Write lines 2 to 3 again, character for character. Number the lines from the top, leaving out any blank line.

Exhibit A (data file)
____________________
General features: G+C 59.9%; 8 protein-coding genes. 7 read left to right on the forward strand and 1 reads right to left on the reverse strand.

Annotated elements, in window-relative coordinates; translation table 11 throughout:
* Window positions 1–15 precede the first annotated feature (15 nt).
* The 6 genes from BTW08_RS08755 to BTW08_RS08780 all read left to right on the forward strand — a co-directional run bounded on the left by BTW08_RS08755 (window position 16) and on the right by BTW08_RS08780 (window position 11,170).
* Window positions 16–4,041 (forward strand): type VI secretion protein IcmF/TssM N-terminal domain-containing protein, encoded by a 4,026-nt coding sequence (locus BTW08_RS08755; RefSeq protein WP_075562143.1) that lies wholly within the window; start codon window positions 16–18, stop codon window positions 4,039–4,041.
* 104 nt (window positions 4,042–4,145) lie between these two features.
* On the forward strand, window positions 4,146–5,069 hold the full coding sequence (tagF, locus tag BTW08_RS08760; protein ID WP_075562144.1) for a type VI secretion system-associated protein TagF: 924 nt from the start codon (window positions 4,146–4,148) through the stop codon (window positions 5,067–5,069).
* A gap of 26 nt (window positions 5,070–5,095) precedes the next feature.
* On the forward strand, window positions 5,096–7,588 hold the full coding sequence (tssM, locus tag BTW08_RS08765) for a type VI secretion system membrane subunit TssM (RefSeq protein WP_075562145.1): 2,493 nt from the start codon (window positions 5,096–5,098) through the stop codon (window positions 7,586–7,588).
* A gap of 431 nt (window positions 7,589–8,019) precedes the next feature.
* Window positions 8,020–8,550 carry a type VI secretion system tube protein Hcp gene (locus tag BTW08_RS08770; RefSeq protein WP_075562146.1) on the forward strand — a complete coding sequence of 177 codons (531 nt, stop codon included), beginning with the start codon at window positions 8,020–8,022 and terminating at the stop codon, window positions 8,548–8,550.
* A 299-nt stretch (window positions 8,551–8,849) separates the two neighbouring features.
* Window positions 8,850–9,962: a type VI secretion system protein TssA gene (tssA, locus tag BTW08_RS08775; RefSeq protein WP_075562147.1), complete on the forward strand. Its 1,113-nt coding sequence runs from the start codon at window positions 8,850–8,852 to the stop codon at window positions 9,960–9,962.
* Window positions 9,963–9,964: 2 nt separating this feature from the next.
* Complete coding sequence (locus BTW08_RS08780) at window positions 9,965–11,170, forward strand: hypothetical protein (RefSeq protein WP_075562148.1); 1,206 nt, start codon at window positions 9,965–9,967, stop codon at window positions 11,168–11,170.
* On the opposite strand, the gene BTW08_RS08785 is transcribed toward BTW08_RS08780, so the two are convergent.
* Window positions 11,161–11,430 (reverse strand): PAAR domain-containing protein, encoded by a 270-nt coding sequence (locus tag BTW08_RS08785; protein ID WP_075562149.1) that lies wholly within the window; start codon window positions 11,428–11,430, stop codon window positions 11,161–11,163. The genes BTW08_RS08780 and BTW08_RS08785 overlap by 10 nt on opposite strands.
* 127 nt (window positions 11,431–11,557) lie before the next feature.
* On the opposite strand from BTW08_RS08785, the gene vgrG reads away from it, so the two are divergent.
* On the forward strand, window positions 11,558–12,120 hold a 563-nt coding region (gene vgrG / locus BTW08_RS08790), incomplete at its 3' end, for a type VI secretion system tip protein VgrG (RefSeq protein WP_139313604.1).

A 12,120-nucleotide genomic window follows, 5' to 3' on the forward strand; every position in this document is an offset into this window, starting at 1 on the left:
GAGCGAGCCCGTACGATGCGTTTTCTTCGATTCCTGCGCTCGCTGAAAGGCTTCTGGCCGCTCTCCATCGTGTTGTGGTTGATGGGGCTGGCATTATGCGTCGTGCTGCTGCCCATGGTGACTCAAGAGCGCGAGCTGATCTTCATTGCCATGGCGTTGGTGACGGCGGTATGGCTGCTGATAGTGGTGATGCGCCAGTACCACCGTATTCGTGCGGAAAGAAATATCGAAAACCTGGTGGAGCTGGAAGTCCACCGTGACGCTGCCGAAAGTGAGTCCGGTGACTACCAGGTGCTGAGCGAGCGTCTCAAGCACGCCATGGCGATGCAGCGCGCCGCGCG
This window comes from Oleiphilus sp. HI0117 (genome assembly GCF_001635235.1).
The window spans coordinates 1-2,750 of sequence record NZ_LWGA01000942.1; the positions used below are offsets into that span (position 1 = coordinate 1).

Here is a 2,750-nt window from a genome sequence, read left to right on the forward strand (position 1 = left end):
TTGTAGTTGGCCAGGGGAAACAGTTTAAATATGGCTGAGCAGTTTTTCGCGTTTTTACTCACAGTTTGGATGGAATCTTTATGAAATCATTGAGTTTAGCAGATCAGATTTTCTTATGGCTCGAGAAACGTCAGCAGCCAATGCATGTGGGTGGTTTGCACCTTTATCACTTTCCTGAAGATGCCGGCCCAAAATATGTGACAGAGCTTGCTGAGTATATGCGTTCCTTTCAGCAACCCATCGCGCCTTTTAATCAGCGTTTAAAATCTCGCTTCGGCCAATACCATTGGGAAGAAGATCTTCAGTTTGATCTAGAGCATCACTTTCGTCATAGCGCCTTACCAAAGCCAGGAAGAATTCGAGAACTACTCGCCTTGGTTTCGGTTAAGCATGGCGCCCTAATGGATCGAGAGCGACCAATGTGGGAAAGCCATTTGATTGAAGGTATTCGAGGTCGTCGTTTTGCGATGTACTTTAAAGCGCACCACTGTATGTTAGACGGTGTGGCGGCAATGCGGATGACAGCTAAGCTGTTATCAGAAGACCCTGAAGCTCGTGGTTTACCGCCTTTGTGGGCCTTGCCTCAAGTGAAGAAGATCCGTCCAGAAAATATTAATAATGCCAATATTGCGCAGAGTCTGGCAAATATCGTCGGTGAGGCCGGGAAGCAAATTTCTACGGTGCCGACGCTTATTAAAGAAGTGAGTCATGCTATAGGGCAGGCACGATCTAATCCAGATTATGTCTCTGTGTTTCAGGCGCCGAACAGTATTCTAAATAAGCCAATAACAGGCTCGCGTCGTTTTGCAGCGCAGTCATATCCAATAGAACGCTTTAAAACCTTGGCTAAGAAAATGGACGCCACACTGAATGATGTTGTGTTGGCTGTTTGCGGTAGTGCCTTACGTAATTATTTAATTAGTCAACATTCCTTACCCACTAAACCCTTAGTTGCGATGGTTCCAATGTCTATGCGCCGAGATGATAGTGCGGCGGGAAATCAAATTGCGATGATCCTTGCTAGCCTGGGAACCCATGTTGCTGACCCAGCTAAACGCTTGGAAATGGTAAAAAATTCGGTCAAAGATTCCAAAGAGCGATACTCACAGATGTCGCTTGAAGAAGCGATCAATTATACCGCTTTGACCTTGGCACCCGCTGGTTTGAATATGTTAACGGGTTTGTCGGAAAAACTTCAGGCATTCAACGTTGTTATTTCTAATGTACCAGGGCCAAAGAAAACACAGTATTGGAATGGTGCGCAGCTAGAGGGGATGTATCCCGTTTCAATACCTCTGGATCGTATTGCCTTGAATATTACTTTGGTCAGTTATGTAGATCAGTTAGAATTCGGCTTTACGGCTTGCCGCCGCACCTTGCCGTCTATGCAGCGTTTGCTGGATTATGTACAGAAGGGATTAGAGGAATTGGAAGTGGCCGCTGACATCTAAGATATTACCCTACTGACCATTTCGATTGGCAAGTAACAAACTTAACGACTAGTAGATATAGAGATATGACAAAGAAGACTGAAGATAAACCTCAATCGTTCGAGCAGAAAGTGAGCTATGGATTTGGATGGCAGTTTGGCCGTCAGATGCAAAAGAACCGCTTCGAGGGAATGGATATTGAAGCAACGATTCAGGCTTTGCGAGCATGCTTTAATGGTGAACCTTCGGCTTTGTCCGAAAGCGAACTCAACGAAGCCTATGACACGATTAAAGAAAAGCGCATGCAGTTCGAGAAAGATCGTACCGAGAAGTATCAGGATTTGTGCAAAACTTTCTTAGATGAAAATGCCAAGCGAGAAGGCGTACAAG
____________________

Annotated elements, in window-relative coordinates; translation table 11 throughout:
* Window positions 1–15 precede the first annotated feature (15 nt).